Staff & Board


Naomi Sturm-WijesingheExecutive Director

Naomi Sturm-Wijesinghe leads PFP’s day-to-day operations and works collaboratively with the board and staff to advance the organization’s social justice mission and impact through innovative programming. A folklorist and ethnomusicologist by training, Naomi specializes in themes of urban and immigrant folklife, indigenous and mestizo traditions of the Americas, Sri Lankan folk arts and waterlore. Her deeply held belief that local knowledge both sustains communities and advances the quality of urban life, is central to PFP’s approach to folklife in service of social change.

Email Naomi Sturm-Wijesinghe

Eric César MoralesFolk Art & Social Change Fellow

As PFP’s inaugural Folk Art & Social Change Fellow, Eric César Morales, Ph.D., oversees the organization’s Folk Arts and Social Change Residency program and supports the Folklore Project’s educational partnerships. A graduate of the Folklore Program at Indiana University, Bloomington, Eric has worked in arts organizations across the country, including Alliance for California Traditional Arts, City Lore, and the Nevada Arts Council, and he has served as a grant panelist for the Indiana Arts Commission, the Pennsylvania Arts Council, and the National Endowment for the Arts. Eric has also spent years training as a dancer, having performed in local, national, and international festivals with Polynesian groups out of California, Indiana, and French Polynesia.

In addition to his work in the public sector, he has designed and taught his own courses on folklore, social justice, and Latino Studies at Indiana University and at Utah State University, where he worked as a postdoctoral fellow. Currently, he is the book reviews editor of Western Folklore, and while at PFP, he will continue with regularly publishing his research on topics related to Latinidad, Polynesia, performance, and social activism. Among the many qualities making him well suited for PFP is a core belief that “every time we choose to learn something, we take another step towards becoming the person we want to be.”

Email Eric César Morales


Jeannine Osayande


Jeannine Osayande is a teaching artist, choreographer, and performer of West African dance (Mali Empire) for over 35 years. She is founder and director of Dunya Performing Arts Company. Ms. Jeannine apprenticed with De Ama Battle and Bamidele Osumarea of The Art of Black Dance and Music, Boston, MA; Ibrahima Camara, Koumpo/Sahal, of Senegal; and Prof. F. Nii Yartey, Noyam African Dance Institute, Ghana. She holds a Bachelor’s Degree in Anthropology from Temple University and a Certificate in Traditional and Contemporary African Dance from Noyam African Dance Institute and the Ghana Board of Education. Ms. Jeannine teaches technique, repertory, and dance history courses at Ursinus College. She is a member of the Philadelphia Dancing for Justice Chapter. Ms. Jeannine serves actively on the Boards of the Philadelphia Folklore Project and the Stockton Rush Bartol Foundation.

Saundra Gilliard


Saundra Gilliard is a nationally recognized Storyteller and Personal Transformation Leader, who uses storytelling and play in every aspect of her training and development. Her work has focused on helping women harness and nurture the Divine Feminine within. For the past 20 years, her stage performances and training “playshops” have promoted and cultivated Sacred Feminine Practices and techniques. Saundra is the founder of Femininely Free!, a personal transformation business focusing exclusively on assisting women tapping into their sacred feminine source.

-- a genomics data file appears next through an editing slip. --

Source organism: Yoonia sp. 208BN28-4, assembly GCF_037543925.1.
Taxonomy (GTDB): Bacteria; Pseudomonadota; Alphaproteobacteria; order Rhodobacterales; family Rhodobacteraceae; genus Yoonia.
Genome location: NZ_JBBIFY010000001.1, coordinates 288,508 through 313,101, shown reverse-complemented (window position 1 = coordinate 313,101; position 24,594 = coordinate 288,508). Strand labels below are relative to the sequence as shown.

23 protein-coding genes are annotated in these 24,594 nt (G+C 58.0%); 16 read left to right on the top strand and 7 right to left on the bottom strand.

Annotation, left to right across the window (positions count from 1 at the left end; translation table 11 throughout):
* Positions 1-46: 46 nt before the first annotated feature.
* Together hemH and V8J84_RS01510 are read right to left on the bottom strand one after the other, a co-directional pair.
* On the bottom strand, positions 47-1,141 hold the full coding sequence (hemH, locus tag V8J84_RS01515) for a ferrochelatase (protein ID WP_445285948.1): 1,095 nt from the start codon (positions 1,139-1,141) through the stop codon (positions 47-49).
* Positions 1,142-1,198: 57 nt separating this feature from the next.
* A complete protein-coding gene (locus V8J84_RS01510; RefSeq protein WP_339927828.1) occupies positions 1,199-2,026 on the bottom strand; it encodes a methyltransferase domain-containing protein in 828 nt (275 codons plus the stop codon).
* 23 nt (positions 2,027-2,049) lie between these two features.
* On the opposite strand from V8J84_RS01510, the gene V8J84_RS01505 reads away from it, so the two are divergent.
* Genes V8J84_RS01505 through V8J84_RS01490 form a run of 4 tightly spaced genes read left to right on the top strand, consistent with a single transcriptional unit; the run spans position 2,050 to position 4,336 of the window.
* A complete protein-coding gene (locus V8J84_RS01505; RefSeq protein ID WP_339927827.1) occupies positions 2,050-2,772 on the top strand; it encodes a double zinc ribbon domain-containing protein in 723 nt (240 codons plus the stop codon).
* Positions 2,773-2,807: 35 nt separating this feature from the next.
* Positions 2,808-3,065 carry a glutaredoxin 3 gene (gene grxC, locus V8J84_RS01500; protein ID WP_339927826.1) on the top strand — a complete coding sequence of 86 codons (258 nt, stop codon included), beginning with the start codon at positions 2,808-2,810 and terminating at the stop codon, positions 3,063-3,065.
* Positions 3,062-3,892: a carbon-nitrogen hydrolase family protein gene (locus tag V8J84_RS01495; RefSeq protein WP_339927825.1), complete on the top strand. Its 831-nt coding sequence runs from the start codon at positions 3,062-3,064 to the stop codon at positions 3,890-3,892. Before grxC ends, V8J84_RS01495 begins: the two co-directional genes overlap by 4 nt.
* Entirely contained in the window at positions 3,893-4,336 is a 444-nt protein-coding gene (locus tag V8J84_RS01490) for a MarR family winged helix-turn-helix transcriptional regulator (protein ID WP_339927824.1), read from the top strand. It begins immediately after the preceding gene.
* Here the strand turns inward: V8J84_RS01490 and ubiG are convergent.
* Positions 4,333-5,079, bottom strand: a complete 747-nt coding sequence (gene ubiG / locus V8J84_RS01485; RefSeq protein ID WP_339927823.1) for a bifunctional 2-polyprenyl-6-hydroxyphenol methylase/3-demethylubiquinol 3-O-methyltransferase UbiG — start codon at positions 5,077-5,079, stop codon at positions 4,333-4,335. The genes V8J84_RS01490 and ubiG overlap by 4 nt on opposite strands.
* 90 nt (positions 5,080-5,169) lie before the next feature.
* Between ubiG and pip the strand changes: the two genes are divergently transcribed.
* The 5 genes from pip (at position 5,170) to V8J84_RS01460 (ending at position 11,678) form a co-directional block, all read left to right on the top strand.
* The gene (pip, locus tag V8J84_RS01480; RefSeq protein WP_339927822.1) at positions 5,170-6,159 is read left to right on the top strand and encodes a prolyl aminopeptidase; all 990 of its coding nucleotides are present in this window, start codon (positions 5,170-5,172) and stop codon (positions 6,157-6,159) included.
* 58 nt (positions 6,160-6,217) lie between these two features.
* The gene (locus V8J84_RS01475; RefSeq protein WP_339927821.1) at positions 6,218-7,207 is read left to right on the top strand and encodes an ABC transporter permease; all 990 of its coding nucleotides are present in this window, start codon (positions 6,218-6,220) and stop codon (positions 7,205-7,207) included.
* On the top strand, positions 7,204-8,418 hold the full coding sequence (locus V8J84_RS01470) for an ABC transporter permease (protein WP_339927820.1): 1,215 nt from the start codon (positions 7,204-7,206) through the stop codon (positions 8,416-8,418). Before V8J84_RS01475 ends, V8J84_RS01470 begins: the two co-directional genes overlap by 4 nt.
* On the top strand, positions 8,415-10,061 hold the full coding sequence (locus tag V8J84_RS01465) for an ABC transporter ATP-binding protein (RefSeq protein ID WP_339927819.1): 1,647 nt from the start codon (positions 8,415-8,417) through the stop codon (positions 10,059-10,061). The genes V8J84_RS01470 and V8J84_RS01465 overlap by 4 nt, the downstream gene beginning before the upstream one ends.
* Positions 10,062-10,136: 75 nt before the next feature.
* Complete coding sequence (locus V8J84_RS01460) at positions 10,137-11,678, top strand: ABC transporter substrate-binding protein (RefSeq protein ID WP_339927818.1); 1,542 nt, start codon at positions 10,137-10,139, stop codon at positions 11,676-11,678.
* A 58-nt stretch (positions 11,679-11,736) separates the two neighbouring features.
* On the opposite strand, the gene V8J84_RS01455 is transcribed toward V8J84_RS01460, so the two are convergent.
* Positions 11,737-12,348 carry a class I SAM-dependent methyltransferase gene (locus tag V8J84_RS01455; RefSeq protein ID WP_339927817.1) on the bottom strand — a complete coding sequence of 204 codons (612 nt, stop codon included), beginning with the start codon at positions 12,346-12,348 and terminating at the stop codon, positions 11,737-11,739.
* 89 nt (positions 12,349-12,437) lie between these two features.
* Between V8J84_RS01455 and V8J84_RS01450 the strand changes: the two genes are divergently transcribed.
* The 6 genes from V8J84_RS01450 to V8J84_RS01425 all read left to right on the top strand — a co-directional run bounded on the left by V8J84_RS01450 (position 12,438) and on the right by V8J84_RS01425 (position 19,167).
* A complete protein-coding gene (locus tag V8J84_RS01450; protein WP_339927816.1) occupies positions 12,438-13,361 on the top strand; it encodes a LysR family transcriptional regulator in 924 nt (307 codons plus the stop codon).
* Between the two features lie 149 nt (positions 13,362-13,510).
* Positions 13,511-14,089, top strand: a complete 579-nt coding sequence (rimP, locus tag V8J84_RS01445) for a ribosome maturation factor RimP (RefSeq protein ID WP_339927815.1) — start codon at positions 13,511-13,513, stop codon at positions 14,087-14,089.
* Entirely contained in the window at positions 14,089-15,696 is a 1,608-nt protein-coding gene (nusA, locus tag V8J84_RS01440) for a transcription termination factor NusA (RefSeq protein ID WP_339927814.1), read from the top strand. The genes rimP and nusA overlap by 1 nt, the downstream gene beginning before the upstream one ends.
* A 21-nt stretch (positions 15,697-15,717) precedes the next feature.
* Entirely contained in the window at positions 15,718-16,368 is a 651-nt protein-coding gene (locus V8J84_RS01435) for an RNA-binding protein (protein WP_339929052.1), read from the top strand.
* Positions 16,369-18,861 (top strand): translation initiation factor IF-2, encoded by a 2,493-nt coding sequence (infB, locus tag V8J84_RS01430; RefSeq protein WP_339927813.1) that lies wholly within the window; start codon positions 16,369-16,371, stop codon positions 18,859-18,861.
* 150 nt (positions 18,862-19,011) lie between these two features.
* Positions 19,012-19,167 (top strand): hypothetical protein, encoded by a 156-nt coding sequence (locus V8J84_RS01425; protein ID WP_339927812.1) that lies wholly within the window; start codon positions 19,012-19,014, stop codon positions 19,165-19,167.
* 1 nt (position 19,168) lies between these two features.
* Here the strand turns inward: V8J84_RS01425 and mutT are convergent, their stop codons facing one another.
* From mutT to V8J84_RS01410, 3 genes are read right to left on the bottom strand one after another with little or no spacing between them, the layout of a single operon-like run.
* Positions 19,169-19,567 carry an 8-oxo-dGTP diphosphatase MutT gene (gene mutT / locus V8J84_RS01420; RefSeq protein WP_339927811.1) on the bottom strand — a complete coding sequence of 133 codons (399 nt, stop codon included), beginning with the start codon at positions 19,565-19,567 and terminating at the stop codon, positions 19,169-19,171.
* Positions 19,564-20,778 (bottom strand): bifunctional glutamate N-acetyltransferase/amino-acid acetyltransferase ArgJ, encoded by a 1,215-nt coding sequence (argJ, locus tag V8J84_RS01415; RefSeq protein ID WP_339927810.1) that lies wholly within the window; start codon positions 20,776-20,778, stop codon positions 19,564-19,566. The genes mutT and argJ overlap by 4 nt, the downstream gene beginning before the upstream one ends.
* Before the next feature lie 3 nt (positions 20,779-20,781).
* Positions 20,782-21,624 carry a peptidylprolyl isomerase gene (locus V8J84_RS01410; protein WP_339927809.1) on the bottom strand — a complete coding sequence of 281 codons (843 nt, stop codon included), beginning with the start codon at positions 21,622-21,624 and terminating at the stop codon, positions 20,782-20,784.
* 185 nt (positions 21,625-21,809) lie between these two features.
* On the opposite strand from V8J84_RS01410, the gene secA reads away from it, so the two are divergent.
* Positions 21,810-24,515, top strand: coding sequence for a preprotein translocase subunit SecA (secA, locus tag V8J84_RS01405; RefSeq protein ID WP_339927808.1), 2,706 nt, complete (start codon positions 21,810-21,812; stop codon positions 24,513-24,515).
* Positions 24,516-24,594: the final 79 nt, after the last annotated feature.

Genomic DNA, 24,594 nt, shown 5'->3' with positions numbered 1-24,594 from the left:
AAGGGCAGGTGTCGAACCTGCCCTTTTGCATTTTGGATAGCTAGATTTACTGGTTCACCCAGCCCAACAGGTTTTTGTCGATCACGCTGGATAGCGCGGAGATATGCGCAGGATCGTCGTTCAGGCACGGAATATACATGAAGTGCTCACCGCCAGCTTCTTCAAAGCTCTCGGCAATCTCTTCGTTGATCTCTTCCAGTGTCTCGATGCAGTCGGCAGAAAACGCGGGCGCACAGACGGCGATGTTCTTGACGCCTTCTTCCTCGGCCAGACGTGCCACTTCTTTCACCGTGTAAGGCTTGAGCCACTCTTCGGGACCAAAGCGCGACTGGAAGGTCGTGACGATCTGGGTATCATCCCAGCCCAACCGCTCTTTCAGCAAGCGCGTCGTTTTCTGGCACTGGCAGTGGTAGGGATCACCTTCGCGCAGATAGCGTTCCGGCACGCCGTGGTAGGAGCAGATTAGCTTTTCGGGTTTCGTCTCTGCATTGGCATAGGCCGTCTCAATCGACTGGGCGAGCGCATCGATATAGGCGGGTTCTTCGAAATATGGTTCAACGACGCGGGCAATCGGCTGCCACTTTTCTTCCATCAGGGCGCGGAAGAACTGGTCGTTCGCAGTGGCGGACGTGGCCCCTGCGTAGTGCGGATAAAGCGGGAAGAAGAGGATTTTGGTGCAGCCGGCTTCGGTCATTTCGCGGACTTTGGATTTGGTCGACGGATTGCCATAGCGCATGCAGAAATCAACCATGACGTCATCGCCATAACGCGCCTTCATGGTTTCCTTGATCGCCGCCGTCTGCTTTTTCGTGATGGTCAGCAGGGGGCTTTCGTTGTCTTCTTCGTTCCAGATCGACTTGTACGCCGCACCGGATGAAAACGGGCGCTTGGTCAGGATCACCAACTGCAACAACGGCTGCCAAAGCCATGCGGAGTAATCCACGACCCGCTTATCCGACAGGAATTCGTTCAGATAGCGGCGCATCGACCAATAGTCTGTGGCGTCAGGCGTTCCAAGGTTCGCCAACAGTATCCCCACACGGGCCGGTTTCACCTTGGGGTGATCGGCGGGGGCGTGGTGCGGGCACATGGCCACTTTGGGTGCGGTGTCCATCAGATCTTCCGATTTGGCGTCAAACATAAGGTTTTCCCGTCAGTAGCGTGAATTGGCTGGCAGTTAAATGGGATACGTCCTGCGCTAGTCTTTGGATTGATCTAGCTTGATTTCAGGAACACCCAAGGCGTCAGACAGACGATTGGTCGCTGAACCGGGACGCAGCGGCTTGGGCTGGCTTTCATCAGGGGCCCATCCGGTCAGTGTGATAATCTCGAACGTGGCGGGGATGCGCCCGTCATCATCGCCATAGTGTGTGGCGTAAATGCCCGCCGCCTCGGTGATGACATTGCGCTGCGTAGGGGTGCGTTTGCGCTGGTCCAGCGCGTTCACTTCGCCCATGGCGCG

Rechelle McJett Beatty


Sharon Friedler

Sharon E. Friedler is Director of the Dance Program at Swarthmore College and former Stephen Lang Professor of the Performing Arts (2005-2010) as well as the Faculty Advisor for Off Campus study. Her areas of interest include dance composition, history and theory of dance (with special interests in cross-cultural study, gender, and dance as a social change agent), modern dance technique, and traditional and contemporary dances of Ghana.

Fariha Khan, Ph.D.

Fariha Khan is the Co-Director of the Asian American Studies program at the University of Pennsylvania where she also teaches courses on South Asians in the U.S., Asian American Communities, Asian American Food, as well as Muslim Identity in America. She received a Master’s degree in Arabic and Islamic Studies from Yale University and a PhD in Folklore and Folklife from the University of Pennsylvania. Her current research focuses on South Asian American Muslims, Pakistani American culture, and the Asian American community. Dr. Khan was appointed in 2015 to the Pennsylvania Governor’s Advisory Commission on Asian Pacific American Affairs and served until 2019. Actively involved in the Philadelphia community, Dr. Khan is Vice Chair of the Board of the Samuel S. Fels Fund and serves or has served on the Board of the American Folklore Society, the Philadelphia Folklore Project, the Philadelphia Asian American Film Festival, and the James Brister Alumni Society.

Carole Boughter

Debora Kodish, Founder

Debora Kodish was the founder of the Philadelphia Folklore Project, and it’s Director from 1987 through June 2014. Some of her publications on activist approaches to public interest folklore work can be found here, including “Cultivating Folk Arts and Social Change” (Journal of American Folklore, 2013), “Imagining Public Folklore” (Companion to Folklore, 2012), and “Envisioning Folklore Activism” (Journal of American Folklore, 2011). She can be reached at